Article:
Monday, November 22, 2021

Q&A with Alec MacGillis


Photo by J.M. Giordano


Alec MacGillis is the author of the new book Fulfillment: Winning and Losing in One-Click America. He also has written the book The Cynic. He is a senior reporter for ProPublica, and has worked for The Washington Post, The Baltimore Sun, and The New Republic. He lives in Baltimore.


Q: What inspired you to write Fulfillment?


A: For years, I had been wanting to write something big about the growing regional disparities in the U.S.


I had been seeing the gaps growing everywhere--between my hometown of Pittsfield, Mass., and metro Boston; between the Midwestern cities I went to as a reporter and cities on the coasts; between Washington, D.C., and Baltimore, where I have split my time working and living over the past 20 years.


After Trump got elected in 2016, which had a lot to do with those regional disparities, I decided it was time to write the book. And over the course of the next year, I settled on Amazon as the frame for it.


Q: In a review of the book on NPR, Alina Selyukh said, "Ostensibly about Amazon, the book is instead an economic history of the country, shaped by an intimate introduction to people living and working in Amazon's shadow as their home cities and states transform around them." What do you think of that assessment?


A: It's a good one. My goal with the book was to give the reader a visceral, granular sense of what regional inequality looks like in our country, through a specific set of places and people living within them.


I chose Amazon as the frame for two reasons: one, it's so ubiquitous that it serves as a handy thread to take you around the country, to show you what we're becoming as a society and two, it and the other tech giants are a major driver of the regional inequality, by drawing so much commerce and prosperity that used to be dispersed around the country into the tech capitals where they are based.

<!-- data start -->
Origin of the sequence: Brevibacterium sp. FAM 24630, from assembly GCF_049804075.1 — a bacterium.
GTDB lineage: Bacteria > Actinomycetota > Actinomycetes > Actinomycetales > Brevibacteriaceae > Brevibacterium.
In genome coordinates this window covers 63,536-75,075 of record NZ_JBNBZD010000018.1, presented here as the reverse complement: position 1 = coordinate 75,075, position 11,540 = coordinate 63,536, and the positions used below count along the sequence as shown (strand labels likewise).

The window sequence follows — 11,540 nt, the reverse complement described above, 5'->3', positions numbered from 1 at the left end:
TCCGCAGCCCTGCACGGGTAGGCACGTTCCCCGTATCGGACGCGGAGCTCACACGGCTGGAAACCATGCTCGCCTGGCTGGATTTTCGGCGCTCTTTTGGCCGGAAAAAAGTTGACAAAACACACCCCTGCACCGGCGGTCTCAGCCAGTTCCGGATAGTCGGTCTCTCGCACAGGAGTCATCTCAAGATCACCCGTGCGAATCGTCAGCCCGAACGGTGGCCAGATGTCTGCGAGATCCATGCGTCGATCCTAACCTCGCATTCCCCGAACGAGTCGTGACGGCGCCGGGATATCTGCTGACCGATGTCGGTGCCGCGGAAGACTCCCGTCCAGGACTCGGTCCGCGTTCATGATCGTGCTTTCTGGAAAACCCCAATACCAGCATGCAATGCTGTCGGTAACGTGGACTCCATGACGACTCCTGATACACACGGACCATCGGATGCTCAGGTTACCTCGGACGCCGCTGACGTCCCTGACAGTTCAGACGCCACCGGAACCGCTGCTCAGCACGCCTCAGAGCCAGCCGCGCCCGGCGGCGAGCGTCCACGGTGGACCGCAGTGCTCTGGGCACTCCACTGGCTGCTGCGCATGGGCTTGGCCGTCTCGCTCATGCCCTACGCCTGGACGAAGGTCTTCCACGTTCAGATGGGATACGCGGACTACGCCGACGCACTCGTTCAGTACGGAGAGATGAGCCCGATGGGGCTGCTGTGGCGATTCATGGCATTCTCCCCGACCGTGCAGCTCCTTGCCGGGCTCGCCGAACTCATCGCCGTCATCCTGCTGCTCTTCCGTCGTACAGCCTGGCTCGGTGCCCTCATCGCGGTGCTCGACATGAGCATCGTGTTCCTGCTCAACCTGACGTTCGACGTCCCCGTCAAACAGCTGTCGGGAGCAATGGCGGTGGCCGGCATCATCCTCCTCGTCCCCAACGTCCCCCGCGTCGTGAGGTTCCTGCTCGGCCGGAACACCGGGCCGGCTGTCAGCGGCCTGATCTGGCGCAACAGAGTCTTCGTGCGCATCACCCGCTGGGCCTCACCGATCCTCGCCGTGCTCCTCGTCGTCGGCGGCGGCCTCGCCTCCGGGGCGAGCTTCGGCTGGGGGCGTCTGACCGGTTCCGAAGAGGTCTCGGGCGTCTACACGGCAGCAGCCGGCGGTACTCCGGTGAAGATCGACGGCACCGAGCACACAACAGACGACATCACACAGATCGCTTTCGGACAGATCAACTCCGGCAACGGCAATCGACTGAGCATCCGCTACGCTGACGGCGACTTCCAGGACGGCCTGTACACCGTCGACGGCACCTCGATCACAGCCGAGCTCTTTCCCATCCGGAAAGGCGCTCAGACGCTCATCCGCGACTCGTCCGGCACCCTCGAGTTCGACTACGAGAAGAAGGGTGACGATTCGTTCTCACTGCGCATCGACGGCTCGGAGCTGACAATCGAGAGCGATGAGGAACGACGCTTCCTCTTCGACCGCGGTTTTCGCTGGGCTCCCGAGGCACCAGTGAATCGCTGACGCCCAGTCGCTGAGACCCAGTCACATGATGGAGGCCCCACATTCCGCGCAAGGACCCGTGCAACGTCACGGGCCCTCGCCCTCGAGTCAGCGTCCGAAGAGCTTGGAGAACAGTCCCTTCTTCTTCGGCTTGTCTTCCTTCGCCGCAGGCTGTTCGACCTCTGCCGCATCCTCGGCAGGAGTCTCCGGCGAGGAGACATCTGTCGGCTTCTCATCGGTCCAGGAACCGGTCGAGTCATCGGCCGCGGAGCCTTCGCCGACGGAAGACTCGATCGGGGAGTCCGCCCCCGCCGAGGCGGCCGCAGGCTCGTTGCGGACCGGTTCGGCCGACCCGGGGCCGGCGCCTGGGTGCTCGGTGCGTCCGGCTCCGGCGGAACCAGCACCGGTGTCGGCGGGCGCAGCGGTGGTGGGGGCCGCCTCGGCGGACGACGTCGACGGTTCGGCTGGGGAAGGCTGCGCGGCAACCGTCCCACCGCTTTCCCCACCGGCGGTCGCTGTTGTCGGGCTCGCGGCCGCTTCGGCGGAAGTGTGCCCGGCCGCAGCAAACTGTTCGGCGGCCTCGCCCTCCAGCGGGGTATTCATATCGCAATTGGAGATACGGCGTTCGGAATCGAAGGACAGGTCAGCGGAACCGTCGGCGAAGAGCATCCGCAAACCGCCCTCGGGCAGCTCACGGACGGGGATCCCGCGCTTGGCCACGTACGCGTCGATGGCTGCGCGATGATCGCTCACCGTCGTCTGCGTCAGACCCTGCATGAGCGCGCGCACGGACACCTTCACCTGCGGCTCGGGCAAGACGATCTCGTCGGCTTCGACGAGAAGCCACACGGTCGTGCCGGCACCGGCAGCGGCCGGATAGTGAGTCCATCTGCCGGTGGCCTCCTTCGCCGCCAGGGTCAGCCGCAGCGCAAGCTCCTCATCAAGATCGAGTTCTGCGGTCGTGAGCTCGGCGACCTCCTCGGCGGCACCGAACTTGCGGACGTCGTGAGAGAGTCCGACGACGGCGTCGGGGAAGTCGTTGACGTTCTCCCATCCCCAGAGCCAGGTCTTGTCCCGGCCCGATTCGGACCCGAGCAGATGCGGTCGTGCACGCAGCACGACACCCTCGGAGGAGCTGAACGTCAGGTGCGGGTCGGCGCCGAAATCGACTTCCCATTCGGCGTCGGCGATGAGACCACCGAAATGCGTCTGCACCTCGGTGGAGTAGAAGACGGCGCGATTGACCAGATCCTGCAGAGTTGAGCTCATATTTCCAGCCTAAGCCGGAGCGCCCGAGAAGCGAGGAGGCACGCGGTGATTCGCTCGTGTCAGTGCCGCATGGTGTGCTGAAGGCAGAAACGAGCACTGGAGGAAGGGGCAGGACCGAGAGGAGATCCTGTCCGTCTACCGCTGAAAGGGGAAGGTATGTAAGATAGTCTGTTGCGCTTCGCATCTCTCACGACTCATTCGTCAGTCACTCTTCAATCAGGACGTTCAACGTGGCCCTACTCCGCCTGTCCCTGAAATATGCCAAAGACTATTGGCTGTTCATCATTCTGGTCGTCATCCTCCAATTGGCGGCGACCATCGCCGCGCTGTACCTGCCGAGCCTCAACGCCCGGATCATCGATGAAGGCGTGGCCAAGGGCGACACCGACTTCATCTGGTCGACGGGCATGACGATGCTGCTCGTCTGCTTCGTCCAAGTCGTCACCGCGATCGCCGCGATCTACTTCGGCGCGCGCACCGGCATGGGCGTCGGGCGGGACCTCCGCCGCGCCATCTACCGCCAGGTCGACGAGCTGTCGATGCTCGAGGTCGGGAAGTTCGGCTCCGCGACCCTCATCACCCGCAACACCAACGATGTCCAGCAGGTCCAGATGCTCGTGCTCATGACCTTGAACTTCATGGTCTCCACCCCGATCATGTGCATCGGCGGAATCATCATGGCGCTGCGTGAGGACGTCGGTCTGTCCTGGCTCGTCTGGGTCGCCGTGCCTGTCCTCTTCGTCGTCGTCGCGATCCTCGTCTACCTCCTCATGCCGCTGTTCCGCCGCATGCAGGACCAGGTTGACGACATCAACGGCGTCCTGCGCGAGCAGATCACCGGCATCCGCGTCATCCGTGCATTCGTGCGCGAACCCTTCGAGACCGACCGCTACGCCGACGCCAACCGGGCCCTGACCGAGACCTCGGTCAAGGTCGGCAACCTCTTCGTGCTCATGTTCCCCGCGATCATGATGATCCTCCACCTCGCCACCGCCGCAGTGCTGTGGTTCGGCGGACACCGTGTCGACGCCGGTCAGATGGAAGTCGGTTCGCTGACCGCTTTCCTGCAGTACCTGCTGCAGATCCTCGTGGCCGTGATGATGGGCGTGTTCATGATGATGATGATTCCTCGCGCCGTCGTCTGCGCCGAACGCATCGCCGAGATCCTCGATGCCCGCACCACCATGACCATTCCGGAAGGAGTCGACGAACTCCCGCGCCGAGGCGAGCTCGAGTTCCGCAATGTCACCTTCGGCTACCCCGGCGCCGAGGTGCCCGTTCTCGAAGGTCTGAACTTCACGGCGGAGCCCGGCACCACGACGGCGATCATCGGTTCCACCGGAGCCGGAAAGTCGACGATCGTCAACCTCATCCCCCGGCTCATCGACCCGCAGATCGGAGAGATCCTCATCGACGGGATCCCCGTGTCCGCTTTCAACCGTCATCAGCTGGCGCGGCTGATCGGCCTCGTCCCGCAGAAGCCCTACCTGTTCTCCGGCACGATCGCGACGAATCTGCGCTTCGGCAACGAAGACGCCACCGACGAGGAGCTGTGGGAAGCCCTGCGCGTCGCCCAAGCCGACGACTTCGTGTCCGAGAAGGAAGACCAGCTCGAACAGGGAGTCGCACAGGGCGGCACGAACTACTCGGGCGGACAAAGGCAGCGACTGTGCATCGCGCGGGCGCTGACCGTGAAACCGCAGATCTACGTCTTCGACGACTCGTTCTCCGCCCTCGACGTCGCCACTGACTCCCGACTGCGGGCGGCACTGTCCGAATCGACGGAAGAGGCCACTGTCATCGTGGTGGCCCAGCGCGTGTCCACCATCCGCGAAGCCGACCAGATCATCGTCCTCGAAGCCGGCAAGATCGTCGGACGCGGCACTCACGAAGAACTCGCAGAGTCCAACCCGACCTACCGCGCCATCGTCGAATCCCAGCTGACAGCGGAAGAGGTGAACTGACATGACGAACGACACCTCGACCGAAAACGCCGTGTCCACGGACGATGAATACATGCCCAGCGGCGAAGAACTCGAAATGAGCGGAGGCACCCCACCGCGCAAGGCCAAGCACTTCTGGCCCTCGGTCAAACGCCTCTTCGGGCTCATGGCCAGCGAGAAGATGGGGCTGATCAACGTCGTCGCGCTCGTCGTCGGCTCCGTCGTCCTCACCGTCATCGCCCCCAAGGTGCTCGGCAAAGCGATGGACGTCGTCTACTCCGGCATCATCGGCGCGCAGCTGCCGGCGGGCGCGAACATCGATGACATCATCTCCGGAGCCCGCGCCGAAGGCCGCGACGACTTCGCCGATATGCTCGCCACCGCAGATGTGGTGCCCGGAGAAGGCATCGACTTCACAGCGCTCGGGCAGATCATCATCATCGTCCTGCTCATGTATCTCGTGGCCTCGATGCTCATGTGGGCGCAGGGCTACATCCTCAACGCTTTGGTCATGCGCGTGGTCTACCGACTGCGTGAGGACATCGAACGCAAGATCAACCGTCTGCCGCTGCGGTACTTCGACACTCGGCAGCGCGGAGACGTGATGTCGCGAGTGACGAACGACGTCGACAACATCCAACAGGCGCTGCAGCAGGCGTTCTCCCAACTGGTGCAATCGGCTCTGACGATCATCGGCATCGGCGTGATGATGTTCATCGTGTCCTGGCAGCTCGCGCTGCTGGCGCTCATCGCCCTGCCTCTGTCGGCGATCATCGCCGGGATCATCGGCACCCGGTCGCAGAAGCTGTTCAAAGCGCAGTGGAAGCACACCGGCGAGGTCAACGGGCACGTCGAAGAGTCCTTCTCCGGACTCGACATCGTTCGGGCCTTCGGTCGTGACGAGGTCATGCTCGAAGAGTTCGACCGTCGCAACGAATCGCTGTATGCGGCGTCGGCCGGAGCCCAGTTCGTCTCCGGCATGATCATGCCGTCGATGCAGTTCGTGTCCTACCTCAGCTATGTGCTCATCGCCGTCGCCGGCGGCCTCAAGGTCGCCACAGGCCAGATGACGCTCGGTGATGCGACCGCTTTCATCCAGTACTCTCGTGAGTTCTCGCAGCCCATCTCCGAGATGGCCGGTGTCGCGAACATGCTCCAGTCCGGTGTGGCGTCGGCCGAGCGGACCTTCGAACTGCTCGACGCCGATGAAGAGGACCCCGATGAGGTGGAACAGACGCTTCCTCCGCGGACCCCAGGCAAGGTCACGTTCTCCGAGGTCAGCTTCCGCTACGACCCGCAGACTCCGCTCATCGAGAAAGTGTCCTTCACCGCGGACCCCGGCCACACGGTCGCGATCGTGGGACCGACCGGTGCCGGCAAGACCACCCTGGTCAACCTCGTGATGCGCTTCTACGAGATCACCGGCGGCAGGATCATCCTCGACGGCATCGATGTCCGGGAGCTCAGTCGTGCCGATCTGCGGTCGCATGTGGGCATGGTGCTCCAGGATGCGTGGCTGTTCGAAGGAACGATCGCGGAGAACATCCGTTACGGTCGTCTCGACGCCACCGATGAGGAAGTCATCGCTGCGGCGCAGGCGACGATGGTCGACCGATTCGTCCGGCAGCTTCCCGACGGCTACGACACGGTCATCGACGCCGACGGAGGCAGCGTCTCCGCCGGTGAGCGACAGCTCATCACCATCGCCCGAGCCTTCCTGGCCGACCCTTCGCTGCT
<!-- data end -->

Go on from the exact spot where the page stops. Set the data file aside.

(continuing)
But the book all along was intended to be not about Amazon itself, but about the country that lies in its lengthening shadow.


Q: You begin the book describing an Amazon worker relegated to his basement during the Covid pandemic. Why did you decide to start there, and how has Covid affected the company and its workers?


A: I had actually reported much of the book by the spring of 2020, when the pandemic hit.


Initially, I was of course very unsure about what the pandemic would mean for the book--if you're writing a big book on the national condition, it is unsettling to have a major event come along that shocks that condition.


But it fairly quickly became apparent that the pandemic was only going to accelerate the trends described in the book--social atomization, Amazon's growth, etc.


And I decided that the best way to incorporate the pandemic into the book was with new bookends, in the prologue and epilogue, that captured that acceleration, that showed readers what life was like in the warehouses as the orders ramped up from all of us hunkered down safely in our homes.


One of the book's goals all along was to reveal the consequences behind the easy one-click order, and that became all the more imperative with Covid-19.


Q: What do you see looking ahead?


A: I see three main avenues for addressing the concerns raised in the book.


One is worker activism in the warehouses, which is going to continue even after the union defeat in Bessemer, Alabama.


Another is the legislative and regulatory effort to rein in the company and the other tech giants, which is ramping up in Washington and shows some real promise, though it will of course be a real battle.


And finally, there is our response as citizens and consumers. I have not been advocating a boycott or anything like that, but I do believe that a lot rests on how all of us now emerge from the pandemic, whether we are willing to re-engage with the physical world around us, not only as shopper but in all the other ways in which we sustain our communities and make them worth living in--going to bars and restaurants, going to the movies and theater and symphony, getting ourselves out of the comfort of our one-click cocoons.


Q: What are you working on now?


A: I am on a fall-semester reporting fellowship in Berlin, looking into the German effort to move beyond coal. That may become the basis for a future book.


Q: Anything else we should know?


A: I also wrote a book about Mitch McConnell. It's called The Cynic.


--Interview with Deborah Kalb

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